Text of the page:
@berthakgokong thats super interesting. never thought about a level of bugs that I can accept. thats a good way of putting it. Your feedback helps a lot. esp the point where you talk about your failure. We will launch on producthunt soon and that will definitely help me. I think I have to ignore that perfectionism within me.
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WJ
Music. Pictures. Words.
@berthakgokong @markus_jenul1 Bertha, thank you for sharing. „releasing a product with too many bugs will also scare users away”. Do you know story with Cyberpunk 2077?
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Markus Jenul
Marketer by ❤️ - Founder of Kickscale
@berthakgokong @w_j no. please tell me more :)
WJ
Music. Pictures. Words.
@berthakgokong @markus_jenul1 First of all, I agree with others that perfect product doesn’t exist. But I guess there’s a limit of bugs that users can accept. The game Cybepunk 2077 was not ready for the release, but makers didn’t want to delay it the fourth time. It turned out to be the wrong decision because of number of bugs. The situation was made worse by the fact that the developers seemed to pass the responsibility for their haste onto the users. Lack of honesty to users has weakened their reputation.
Raitis Velps
CMO@Corebook 💎 Marketing & Business Dev
MVP There is no such thing as perfect product. There will always be bugs, there will always be new features you want to add, there will always be something you can do better. So build MVP and launch it!
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Daniela Braniste
Product at Appzi
Honestly, it absolutely depends on how buggy it is. If it crashes when I try to launch it - definitely don't launch yet. Bugs are a very relative thing. I worked for a company that for 2 years straight had over 400 open bugs (they had a pretty heavy infrastructure in place) and those bugs affected the system very differently. The question is not how many bugs you have, or how buggy the system is, but rather how many of them are critical? If the majority are design/frontend flaws, then just go ahead, users don't care that much, as long as the core functionality is operational.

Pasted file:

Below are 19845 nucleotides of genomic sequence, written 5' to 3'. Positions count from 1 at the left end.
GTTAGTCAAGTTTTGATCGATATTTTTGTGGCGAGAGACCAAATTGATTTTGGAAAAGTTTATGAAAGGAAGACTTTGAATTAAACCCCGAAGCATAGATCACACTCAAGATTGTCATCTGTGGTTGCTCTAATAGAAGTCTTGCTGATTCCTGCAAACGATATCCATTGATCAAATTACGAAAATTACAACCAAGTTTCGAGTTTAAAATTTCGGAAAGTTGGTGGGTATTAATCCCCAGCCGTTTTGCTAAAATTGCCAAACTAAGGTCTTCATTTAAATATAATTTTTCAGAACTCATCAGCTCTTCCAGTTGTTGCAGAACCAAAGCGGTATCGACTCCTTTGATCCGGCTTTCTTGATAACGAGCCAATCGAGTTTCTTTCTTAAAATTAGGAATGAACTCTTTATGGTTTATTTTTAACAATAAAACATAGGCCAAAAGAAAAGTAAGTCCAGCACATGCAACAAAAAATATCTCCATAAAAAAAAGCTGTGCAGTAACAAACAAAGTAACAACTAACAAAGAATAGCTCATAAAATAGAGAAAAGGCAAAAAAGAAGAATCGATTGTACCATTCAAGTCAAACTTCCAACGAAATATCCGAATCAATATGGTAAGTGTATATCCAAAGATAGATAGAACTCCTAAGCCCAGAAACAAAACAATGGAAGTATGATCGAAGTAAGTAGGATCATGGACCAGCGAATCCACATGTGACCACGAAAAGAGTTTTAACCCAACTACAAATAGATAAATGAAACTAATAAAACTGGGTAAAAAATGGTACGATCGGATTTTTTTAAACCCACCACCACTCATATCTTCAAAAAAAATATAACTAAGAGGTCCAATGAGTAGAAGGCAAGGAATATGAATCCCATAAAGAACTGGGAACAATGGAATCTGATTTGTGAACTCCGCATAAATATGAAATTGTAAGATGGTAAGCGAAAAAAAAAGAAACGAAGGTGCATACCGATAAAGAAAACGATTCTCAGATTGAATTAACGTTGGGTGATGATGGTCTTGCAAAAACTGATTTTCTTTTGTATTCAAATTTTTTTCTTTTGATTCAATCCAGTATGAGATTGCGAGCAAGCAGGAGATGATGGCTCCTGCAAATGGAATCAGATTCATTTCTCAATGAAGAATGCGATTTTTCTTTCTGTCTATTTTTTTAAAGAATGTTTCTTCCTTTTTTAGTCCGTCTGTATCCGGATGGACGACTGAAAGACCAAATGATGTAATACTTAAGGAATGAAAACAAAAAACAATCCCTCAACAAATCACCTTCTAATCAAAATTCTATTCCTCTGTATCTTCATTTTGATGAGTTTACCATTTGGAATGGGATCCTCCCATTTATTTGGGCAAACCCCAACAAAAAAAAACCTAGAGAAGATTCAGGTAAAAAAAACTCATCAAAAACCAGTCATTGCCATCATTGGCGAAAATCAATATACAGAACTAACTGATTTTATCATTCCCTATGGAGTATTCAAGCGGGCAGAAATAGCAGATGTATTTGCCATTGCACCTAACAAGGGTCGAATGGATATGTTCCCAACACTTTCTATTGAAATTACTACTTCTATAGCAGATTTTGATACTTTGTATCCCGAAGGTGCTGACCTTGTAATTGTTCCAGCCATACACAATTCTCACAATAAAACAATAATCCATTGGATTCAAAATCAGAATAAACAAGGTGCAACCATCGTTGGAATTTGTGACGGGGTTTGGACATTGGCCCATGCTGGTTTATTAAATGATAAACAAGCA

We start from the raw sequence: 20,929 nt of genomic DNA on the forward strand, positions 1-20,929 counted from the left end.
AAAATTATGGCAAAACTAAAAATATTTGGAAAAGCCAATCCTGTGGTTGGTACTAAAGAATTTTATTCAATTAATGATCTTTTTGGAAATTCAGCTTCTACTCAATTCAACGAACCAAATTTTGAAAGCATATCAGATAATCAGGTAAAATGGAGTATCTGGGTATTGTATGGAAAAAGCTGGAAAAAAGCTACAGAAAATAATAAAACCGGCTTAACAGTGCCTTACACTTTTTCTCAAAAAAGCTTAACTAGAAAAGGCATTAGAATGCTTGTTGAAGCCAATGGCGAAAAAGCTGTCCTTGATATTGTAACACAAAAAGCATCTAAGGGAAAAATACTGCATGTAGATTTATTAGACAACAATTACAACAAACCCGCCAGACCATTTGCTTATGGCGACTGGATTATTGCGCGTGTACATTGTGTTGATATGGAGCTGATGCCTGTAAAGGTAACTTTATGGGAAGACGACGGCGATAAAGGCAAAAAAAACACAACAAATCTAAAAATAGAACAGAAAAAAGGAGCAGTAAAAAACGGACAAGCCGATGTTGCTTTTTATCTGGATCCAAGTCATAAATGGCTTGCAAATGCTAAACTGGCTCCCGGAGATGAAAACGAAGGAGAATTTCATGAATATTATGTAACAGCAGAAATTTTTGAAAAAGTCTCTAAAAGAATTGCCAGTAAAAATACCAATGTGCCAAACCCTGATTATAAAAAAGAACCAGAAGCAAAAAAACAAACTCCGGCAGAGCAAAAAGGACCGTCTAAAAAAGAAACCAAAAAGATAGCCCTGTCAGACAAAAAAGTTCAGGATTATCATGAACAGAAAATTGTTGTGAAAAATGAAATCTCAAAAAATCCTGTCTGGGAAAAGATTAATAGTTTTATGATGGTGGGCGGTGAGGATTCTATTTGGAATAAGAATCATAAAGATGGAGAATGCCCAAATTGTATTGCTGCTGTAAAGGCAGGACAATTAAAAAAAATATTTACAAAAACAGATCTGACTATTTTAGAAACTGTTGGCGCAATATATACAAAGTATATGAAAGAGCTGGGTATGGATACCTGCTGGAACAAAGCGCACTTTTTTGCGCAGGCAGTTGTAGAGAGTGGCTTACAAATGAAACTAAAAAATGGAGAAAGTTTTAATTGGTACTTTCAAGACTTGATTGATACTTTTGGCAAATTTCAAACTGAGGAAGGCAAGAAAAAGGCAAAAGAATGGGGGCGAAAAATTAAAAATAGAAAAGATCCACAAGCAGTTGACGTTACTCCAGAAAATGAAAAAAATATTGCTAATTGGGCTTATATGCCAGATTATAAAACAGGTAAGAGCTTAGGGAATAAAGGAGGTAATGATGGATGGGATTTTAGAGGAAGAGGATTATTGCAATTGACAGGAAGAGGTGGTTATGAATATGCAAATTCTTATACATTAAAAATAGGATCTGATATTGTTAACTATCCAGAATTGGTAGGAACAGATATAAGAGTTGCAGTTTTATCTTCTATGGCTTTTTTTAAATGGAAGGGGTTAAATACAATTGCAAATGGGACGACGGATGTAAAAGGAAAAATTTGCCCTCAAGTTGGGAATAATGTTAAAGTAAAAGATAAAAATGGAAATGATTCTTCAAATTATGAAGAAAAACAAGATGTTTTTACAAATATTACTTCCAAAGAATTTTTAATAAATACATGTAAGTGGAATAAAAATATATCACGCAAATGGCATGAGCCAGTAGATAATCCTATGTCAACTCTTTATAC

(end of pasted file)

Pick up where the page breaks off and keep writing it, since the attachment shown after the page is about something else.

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Markus Jenul
Marketer by ❤️ - Founder of Kickscale
@daniela_braniste love that feedback. esp about the differentiation around core and design. thanks for that!
Stefan Morris
I fight for the users
Well it depends on your situation: You have a hard deadline... Identify your MVP and what's needed to achieve it. Fix those critical bugs and focus on hitting your deadline. If your project is buggy to the point of not being very usable, then you may want to try to move your deadline back, but remember "perfection" is the enemy of "done". You don't have a deadline... If you have the opportunity to deliver a quality product, why not take it? Just avoid scope creep (adding "features"). Identify your MVP and focus on making it rock solid. If you have ideas for improvements, make a note of them and add them post launch - unless you are convinced that the feature will give you a significant competitive advantage or increase adoption (but that can be a slippery slope, so best to defer till after launch) Personally I don't subscribe to the "fail fast" mentality... if I'm not giving my idea an honest try, then it's really hard to identify what the problem was if it fails (was it a crappy idea, or crappy implementation?) My $0.02